Posted on Feb 25, 2021

USF nursing students volunteer with MRU at COVID-19 testing site

USF nursing students volunteer with MRU at COVID-19 testing site

A University of South Florida College of Nursing collaboration with the university’s Student Health Services Medical Response Unit (MRU) is opening the doors for nursing students to join local pandemic response efforts by volunteering with a county-run COVID-19 testing site.

Emily Gray, president of the student mentoring group Bulls Reaching Achievement in Nursing (BRAIN) and the college’s liaison to the student-staffed MRU, is recruiting nursing students to volunteer next to members of the medical transport service who assist with patient intake and anterior nasal swabbing at the campus testing site.

The testing site is one of three operated by Hillsborough County and located in the parking lot adjacent to the USF Health Therapy building at 3515 E. Fletcher Avenue.

USF nursing student Emily Gray.

Gray, who is also a responder with MRU, said she created the volunteer opportunity as a way to get more nursing students involved in the community and get first-hand experience on the frontlines of the pandemic by contributing to the public health effort.

“I have a lot of people who are very eager to get involved,” she said. “People are really excited. They want to be involved and to say they were part of something really important.”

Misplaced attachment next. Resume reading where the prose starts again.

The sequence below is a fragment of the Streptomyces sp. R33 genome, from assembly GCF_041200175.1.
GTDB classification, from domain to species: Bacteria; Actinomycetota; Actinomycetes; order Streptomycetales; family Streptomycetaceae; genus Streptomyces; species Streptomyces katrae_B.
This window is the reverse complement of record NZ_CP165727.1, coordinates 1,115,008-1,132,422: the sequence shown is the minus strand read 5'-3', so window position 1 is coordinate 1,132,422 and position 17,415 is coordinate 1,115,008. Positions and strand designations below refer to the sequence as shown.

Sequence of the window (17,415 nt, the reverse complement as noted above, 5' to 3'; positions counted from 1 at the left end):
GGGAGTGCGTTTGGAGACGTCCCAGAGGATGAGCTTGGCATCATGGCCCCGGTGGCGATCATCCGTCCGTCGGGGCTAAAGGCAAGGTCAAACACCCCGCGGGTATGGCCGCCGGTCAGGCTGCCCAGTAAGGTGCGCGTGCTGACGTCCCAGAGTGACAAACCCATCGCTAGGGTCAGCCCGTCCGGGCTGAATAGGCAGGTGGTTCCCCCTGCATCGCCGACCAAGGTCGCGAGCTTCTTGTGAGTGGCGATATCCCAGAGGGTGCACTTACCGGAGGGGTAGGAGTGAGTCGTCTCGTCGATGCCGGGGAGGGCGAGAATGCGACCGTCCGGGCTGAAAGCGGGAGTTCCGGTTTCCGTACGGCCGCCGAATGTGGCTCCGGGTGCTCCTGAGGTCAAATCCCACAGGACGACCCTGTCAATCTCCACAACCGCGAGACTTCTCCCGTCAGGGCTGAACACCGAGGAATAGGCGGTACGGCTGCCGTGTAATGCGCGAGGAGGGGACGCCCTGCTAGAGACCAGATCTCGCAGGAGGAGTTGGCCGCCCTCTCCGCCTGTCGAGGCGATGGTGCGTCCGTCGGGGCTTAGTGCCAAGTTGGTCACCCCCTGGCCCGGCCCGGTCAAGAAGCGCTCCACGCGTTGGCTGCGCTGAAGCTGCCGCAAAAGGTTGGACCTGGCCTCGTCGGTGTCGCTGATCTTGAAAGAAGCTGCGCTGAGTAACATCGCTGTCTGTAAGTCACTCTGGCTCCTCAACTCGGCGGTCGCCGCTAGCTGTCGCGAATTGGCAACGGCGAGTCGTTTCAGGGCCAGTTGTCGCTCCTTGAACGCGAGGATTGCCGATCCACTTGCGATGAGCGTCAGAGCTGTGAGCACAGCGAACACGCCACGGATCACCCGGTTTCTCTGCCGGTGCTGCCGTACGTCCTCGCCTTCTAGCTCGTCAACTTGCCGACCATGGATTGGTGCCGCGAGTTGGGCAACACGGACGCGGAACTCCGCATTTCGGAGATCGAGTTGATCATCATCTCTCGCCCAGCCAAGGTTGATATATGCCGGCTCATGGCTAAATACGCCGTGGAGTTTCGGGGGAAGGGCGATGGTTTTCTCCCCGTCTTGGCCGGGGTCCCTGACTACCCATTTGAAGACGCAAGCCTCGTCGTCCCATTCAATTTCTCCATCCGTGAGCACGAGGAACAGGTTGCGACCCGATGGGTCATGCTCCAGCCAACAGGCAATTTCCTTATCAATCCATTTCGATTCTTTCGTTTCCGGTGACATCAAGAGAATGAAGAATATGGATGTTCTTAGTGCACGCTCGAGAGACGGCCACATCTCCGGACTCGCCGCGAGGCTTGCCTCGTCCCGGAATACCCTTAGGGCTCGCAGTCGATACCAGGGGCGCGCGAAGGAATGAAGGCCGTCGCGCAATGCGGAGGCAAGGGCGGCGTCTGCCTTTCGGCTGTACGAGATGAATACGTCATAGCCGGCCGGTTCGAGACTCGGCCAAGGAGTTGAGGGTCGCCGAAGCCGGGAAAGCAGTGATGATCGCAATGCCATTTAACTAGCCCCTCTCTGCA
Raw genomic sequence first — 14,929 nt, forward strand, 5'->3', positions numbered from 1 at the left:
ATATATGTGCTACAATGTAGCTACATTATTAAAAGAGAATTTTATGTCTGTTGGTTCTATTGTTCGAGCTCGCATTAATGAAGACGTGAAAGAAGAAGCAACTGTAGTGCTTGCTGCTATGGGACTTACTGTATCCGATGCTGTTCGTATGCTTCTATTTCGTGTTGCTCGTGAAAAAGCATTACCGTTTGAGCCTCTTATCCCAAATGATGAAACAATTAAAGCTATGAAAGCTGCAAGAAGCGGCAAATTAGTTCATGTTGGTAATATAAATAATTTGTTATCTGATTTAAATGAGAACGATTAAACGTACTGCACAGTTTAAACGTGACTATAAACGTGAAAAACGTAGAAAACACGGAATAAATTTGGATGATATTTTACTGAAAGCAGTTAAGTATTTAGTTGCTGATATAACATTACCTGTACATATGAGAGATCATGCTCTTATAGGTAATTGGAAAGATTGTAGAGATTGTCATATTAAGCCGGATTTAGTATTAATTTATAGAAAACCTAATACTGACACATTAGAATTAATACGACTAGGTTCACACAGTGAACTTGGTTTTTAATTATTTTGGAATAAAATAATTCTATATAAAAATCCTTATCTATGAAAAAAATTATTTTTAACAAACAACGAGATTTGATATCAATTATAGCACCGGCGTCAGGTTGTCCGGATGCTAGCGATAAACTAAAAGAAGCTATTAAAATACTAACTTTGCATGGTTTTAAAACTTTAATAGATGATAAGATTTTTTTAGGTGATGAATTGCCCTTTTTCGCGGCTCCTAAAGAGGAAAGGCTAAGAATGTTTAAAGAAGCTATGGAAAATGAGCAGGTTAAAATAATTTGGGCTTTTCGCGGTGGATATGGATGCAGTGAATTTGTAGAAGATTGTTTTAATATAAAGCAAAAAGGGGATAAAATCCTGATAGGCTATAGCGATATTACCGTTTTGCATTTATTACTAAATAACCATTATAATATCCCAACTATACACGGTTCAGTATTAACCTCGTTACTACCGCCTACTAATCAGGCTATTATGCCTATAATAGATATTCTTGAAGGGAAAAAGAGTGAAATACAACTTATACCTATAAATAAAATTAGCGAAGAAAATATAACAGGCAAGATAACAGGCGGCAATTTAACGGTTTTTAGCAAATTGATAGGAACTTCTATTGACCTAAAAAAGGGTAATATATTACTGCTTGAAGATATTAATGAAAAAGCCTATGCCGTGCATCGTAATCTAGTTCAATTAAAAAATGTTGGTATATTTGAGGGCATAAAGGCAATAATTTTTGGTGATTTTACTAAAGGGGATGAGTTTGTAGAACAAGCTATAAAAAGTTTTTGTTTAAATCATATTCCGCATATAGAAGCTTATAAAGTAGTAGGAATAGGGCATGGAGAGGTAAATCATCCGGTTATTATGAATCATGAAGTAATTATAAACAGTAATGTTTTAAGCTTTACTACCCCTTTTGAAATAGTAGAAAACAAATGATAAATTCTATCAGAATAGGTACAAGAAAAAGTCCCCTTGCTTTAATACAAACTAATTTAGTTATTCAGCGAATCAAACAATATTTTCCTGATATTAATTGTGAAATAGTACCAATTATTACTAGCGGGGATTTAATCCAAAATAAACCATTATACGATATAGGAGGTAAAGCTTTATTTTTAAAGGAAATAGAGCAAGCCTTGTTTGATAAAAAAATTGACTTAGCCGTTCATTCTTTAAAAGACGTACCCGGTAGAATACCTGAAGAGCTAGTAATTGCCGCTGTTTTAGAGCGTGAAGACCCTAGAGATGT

Many COVID-related clinical experiences remain limited for nursing students, and this is a way to open up opportunities while mentoring students, she said.

Members of the USF Student Health Services Medical Response Unit (MRU) volunteer at a Hillsborough County-run COVID-19 testing site at USF.

Gray said combining the needs of BRAIN and MRU members was an obvious decision. Not only will BRAIN students be able to fulfill volunteer hours required for graduation, but they will use some of the COVID-related techniques taught this semester.

Many of the nursing students completed a College of Nursing COVID boot camp, which taught students specific techniques and safety protocols, such as nasopharyngeal swabbing, handling specimens, and donning and doffing personal protective equipment.

In addition, students went through a COVID Care pilot program that taught the fundamentals of the disease and the associated patient care practices. The program reinforced infectious disease protocols and provided information on the latest treatments for COVID-19.

She anticipates nursing student volunteers to be onsite in a couple of weeks after medical clearances and the fit-testing of masks is completed.

Story by Elizabeth L. Brown, USF College of Nursing